Dynamic combinatorial chemistry (DCC) has proven its potential in drug discovery speeding the identification of modulators of biological targets. However, the exchange chemistries typically take place under specific reaction conditions, with limited tools capable of operating under physiological parameters. Here we report a catalyzed protein-directed DCC working at low temperatures that allows the calcium sensor NCS-1 to find the best ligands in situ. Ultrafast NMR identifies the reaction intermediates of the acylhydrazone exchange, tracing the molecular assemblies and getting a real-time insight into the essence of DCC processes at physiological pH. Additionally, NMR, X-ray crystallography and computational methods are employed to elucidate structural and mechanistic aspects of the molecular recognition event. The DCC approach leads us to the identification of a compound stabilizing the NCS-1/Ric8a complex and whose therapeutic potential is proven in a Drosophila model of disease with synaptic alterations.
Sanders and Lehn groups reported the concept of Dynamic Combinatorial Chemistry (DCC) in the mid-1990s1,2. By using reversible chemical reactions, DCC establishes molecular networks under thermodynamic control that respond to external stimuli3,4,5.
DCC systems that employ a protein to direct assemblies of small molecules at dynamic equilibrium are highly interesting. Huc and Lehn reported the use of carbonic anhydrase as a template proving its inhibition by a dynamic combinatorial library (DCL) of imines created in situ6. Since then, successful applications discovering novel enzyme inhibitors have been reported7. On protein-directed DCC experiments, one designs the system rather than the molecule allowing the protein to find its best ligand in situ8,9,10.
The Neuronal Calcium Sensor 1 (NCS-1) is a high-affinity Ca2+-binding protein predominantly expressed in neurons11,12. NCS-1 is a highly conserved protein13 that regulates synaptogenesis, synaptic transmission and is critical for learning and memory11,14,15,16. The Drosophila Neuronal Calcium Sensor 1 (dNCS-1 or Frequenin-2) displays a large, concave hydrophobic crevice onto which the guanine exchange factor Ric8a binds15,17. The interaction between NCS-1 and Ric8a regulates synapse number and probability of neurotransmitter release, thus constituting a pharmacological target for synaptopathies15,18. NCS-1 contains a C-terminal dynamic helix (called H10) that works as a built-in competitive inhibitor and inserts into the crevice to prevent Ric8a binding (Fig. 1). In fact, inhibitors of this protein-protein interaction (PPI) target the NCS-1 crevice and stabilize the orientation that presents the helix H10 inside the crevice. This topology in turn, decreases synapse number and enhances associative learning in a Fragile X syndrome animal model18,19. Following the same reasoning, it would be tempting to hypothesize that an stabilizer of this PPI would permit to enhance synapse number and therefore constitute a pharmacological target of neurodegenerative diseases, where synapse number is abnormally low (Fig. 1)20,21. The low number of ligands reported for dNCS-118,19 makes the DCC approach attractive as a genuine discovery tool for modulators able to unveil the mechanism to control neurotransmission22 and synaptogenesis.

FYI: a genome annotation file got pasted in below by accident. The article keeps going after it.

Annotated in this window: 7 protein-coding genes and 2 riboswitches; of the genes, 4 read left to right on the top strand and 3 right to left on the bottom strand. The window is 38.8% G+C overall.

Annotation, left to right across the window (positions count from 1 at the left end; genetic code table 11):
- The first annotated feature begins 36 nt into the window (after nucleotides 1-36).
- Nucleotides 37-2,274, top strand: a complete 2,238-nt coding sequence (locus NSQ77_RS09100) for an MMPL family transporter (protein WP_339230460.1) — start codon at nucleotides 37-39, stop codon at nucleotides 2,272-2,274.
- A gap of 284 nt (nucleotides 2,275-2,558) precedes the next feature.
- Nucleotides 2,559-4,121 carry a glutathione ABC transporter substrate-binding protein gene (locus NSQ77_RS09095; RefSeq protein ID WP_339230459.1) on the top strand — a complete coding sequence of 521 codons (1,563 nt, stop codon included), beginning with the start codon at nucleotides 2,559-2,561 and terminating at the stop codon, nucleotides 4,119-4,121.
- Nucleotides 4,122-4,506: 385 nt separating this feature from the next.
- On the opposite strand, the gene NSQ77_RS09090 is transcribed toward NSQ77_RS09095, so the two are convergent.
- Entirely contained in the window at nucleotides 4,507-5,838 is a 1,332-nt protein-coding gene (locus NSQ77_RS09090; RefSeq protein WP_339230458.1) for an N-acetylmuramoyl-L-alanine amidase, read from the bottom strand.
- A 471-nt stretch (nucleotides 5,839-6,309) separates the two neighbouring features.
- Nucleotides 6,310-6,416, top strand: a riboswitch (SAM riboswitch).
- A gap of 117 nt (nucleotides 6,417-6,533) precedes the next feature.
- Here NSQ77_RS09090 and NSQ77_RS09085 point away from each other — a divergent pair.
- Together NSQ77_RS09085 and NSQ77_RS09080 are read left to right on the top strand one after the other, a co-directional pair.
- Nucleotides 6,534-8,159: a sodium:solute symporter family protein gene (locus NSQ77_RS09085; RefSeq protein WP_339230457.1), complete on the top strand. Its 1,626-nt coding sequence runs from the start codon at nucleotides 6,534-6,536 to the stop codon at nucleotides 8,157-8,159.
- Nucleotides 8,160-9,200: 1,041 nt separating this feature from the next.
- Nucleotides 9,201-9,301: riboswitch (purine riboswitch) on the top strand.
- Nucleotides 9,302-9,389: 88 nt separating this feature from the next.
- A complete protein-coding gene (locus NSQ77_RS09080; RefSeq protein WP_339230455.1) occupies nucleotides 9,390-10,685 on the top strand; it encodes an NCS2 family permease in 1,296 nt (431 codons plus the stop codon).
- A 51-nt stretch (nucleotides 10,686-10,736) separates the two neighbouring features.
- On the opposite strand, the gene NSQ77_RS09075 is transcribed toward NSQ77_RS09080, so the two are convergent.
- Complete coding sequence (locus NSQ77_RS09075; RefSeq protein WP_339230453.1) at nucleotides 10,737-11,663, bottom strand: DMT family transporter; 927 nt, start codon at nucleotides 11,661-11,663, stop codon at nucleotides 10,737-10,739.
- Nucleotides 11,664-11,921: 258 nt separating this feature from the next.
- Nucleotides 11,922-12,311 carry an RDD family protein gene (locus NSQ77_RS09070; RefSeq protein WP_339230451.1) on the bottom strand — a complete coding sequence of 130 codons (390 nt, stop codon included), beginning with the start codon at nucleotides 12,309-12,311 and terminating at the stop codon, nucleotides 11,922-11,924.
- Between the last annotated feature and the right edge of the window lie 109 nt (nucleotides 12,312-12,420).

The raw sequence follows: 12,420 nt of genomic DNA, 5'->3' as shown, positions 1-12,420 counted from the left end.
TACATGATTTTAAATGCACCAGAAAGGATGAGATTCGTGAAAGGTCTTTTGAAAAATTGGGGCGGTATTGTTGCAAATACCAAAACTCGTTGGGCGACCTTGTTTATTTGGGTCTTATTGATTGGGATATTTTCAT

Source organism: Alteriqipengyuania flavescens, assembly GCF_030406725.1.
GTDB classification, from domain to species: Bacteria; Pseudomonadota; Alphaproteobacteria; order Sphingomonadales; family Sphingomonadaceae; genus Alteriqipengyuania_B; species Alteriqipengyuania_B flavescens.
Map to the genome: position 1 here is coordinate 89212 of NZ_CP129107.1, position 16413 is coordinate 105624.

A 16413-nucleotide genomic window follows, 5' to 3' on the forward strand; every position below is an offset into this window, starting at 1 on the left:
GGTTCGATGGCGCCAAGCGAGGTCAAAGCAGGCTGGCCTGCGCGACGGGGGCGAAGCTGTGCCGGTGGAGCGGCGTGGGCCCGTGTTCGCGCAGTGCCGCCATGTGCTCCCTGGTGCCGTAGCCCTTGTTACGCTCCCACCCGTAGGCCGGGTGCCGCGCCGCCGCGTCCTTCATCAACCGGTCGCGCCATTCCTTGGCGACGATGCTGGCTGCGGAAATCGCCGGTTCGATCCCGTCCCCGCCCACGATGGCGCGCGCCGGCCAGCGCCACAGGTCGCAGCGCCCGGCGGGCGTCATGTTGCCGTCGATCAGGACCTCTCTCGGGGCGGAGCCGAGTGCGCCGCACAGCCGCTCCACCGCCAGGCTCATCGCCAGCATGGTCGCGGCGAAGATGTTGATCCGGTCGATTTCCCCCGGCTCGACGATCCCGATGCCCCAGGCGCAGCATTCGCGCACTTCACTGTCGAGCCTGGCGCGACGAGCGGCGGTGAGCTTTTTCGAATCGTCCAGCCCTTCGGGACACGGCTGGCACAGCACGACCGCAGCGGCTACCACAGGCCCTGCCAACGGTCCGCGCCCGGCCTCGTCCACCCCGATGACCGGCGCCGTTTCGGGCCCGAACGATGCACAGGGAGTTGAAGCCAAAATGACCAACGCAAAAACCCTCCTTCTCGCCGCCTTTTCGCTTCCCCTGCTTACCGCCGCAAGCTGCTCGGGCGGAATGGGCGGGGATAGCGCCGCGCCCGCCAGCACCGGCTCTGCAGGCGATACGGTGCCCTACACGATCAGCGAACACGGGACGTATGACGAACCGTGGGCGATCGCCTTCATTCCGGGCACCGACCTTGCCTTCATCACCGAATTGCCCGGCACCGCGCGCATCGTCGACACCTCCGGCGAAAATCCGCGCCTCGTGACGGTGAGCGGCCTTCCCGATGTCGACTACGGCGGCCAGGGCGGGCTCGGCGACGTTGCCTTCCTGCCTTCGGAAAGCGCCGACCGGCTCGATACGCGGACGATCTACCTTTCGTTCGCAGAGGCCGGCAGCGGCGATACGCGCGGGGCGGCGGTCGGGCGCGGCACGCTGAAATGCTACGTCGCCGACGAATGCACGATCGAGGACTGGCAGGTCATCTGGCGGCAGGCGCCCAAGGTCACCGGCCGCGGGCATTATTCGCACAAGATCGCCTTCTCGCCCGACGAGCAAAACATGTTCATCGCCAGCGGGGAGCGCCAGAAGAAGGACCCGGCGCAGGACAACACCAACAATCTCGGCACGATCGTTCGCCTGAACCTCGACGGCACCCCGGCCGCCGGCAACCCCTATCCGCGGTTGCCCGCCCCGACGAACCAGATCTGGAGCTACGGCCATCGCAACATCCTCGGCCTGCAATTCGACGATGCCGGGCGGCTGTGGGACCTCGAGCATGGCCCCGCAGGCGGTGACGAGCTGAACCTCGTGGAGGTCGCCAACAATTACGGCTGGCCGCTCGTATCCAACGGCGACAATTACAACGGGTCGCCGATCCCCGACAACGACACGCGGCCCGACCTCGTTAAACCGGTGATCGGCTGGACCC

NMR spectroscopy has been reported as a particularly useful technique to analyze protein–ligand interactions (e.g., STD-NMR, tr-NOESY) and to understand reaction mechanisms using Ultrafast NMR (UF-NMR)23,24.
Herein, we apply the DCC approach targeting dNCS-1 at low temperatures and physiological pH with an efficient catalyst to accelerate the DCL equilibration. UF-NMR technique is used to monitor in real-time the details of the acylhydrazone exchange process. Next, ligand-based NMR methods (STD-NMR, tr-NOESY and DOSY) in the presence of dNCS-1 are performed to get further insights into the interaction aspects of the chemical process. Moreover, the affinity of the amplified molecules is measured using fluorescence techniques and the modulation of the NCS-1/Ric8a interaction is tested in a protein-protein binding assay. These methodologies together with blood–brain barrier penetration assays, cell toxicity studies and ADME predictions permit to identify compound 3b as the most effective molecule able to stabilize the NCS-1/Ric8a complex. Furthermore, the structure of the homologous hNCS-1 bound to 3b is solved by X-ray diffraction to understand at the atomic level the basis of its ability to modulate the protein-protein interaction. Importantly, the therapeutic potential of compound 3b is also assessed in vivo, showing that 3b mediates the recovery of normal synapse number and improves the locomotor activity in a Drosophila model for Alzheimer´s disease.
Acylhydrazone exchange catalyst at low temperature